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The first Toyota Prius went on sale in December 1997, and Toyota’s gas-electric hybrid car soon became the darling of the auto world.
By the mid-2000s, Toyota had refined the tech, improving performance and making the Prius even more eco-friendly. In 2007, the car was praised by the EPA for being one of the cleanest vehicles ever, and sales were taking off too.
Everything pointed to Toyota maintaining its position as industry leader in green vehicle design, but this all changed when Tesla came along.
Toyota was slow to react to the electric revolution, steadfastly pursuing its hybrid vision, and now it finds itself playing catch up, one of the last major automakers to embrace a fully electric future.
And in a move that is damaging Toyota’s green credentials, it is actively lobbying against the transition to electric vehicles, seeking to protect its investments in hybrid technology.
Toyota’s early success with hybrid cars
Wired describes how the original Toyota Prius was lightyears ahead of its time. As the world’s first mass-produced hybrid vehicle, the Prius boasted unparalleled fuel economy and record-low emissions.
This cutting edge technology, coupled with Toyota’s reputation for reliability, ensured immediate success for the Prius. Owning one became a statement of one’s concern for the environment.
Despite Toyota incorporating the hybrid technology into its SUVs, and also using it to power some Lexus brand models, the Prius remained Toyota’s flagship hybrid car, and sales were approaching 5 million by the end of 2012.
However, that same year, Tesla introduced the world to the Model S, and would soon surpass the Toyota Prius as the poster child for eco-friendly driving.
How Tesla changed the game
Wired reveals that Toyota was actually an early investor in Tesla, and the Japanese car giant didn’t consider the electric start-up to be a serious competitor until much later.
Toyota reasoned it would take decades for governments to wean themselves off a gas-centric economy, and once gas had been phased out, it would be Toyota’s hydrogen powered cars that filled the void, not fully electric ones.
Toyota executives assumed that consumers would be put off by the range constraints of EVs, and hybrid cars would continue to be a popular stop-gap until its hydrogen fuel cell powered batteries were ready for market.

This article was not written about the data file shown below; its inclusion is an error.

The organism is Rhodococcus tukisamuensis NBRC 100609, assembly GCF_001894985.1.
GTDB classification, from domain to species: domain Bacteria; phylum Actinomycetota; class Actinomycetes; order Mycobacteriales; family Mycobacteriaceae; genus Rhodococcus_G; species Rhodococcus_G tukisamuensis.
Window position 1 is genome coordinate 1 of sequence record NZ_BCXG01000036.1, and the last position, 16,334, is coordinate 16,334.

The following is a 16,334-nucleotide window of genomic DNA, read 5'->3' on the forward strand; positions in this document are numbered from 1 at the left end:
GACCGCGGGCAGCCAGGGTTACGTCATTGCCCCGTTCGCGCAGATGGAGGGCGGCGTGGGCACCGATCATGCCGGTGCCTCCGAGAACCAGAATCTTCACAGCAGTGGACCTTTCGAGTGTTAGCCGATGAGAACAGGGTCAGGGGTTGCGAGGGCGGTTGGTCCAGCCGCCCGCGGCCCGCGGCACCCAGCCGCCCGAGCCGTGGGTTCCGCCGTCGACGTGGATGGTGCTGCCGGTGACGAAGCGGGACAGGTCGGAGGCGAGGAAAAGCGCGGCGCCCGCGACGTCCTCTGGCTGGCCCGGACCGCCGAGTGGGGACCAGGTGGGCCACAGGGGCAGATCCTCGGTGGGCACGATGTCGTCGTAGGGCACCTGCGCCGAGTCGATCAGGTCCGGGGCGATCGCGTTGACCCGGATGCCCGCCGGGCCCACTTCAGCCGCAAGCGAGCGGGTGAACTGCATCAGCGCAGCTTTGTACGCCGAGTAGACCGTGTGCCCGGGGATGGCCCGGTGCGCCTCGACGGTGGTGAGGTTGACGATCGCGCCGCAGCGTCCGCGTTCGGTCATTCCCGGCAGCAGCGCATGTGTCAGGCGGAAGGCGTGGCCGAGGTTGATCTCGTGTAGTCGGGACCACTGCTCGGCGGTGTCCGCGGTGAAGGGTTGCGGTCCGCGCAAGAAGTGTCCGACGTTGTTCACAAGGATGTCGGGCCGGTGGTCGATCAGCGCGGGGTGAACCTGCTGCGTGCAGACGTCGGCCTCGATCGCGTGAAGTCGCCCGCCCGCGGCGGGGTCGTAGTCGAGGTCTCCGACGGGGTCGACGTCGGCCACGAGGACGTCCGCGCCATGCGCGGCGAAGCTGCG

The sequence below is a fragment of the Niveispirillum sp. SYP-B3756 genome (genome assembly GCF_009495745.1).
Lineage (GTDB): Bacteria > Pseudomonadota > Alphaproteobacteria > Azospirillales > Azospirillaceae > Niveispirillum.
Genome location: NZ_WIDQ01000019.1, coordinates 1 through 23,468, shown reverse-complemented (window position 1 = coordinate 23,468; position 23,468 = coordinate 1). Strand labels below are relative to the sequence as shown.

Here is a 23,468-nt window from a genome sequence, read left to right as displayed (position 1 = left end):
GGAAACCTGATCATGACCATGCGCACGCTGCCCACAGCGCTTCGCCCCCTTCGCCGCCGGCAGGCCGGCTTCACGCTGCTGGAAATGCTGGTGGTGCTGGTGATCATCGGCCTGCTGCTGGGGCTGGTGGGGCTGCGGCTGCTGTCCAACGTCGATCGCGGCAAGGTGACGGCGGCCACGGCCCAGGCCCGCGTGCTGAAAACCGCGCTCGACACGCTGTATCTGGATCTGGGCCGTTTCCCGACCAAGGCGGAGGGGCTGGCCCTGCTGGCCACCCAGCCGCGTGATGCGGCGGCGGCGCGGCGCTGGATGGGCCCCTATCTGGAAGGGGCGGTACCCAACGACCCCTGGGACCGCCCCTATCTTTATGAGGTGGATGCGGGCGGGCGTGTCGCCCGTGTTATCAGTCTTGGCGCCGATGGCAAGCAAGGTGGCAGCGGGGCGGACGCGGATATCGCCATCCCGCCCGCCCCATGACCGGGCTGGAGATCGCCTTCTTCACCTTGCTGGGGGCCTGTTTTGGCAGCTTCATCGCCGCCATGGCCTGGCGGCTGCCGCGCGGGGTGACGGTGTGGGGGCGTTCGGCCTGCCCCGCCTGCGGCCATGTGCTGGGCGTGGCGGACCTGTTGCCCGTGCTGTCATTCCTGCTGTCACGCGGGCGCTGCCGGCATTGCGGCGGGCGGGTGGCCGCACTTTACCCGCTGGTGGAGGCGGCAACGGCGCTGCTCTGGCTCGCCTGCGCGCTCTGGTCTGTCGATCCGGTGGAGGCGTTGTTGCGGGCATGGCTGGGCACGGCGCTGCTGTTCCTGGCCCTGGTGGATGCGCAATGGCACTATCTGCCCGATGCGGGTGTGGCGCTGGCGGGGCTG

However, despite Toyota’s hybrid cars continuing to be well-reviewed by critics, sales have been poor, and governments have begun talking about banning fossil-fuel vehicles much faster than Toyota had anticipated.
Electric cars are becoming more affordable, infrastructure is improving, and having spent the last 10 years dismissing EVs, Toyota is now scrambling to catch up.
Pivoting from a hydrogen future hasn’t proved easy though, with Toyota’s initial foray into the electric market hindered by expensive manufacturing mistakes, and the first car from Toyota’s new bZ sub-brand, the face of Toyota’s electrification, not going on sale until mid-2022.
Toyota resorts to lobbying against EVs
At this point, the story starts to get very murky for Toyota, as the car maker has been caught actively campaigning against electric vehicles, hoping to slow adoption until its own electric cars are ready to compete.
Toyota has been lobbying governments to oppose fossil-fuel phaseouts, and as reported by Wired, their political contributions to U.S. politicians and PACs have more than doubled in the last four years.
Unfortunately for Toyota, by supporting congress-people who oppose tighter emissions limits, they are jumping into bed with lawmakers who also deny the existence of global warming.
This puts Toyota in an awkward position, because ever since the early days of the Prius, it sought to position itself as a forward-thinking brand, an industry leader for clean energy.
Toyota is also accused of waging a propaganda war against electric cars. During Senate discussions regarding Biden’s recent EV infrastructure bill, Toyota’s North American division tried to cast EVs as unreliable, again hoping to slow the elimination of gas engines.
Too late to stop the rise of electric vehicles
While Toyota is still a major player, and they could successfully turn a few people away from immediate EV adoption, they are too late to slow the rise of electric cars in any meaningful way.
It has been a record-breaking year for electric car sales in the U.S., and according to recent surveys, almost 40% of drivers say their next car will be fully electric.
On top of this, the Biden administration has embraced the electric revolution, promising to spend billions to boost EV infrastructure and provide more incentives for consumers to ditch gas.
While lobbying backwards thinking lawmakers smacks of desperation, it’s not too late for Toyota to change tack. But they will need to spend billions to catch up with Tesla, and even traditional automakers, like Ford and Nissan, who have been faster to pivot than Toyota.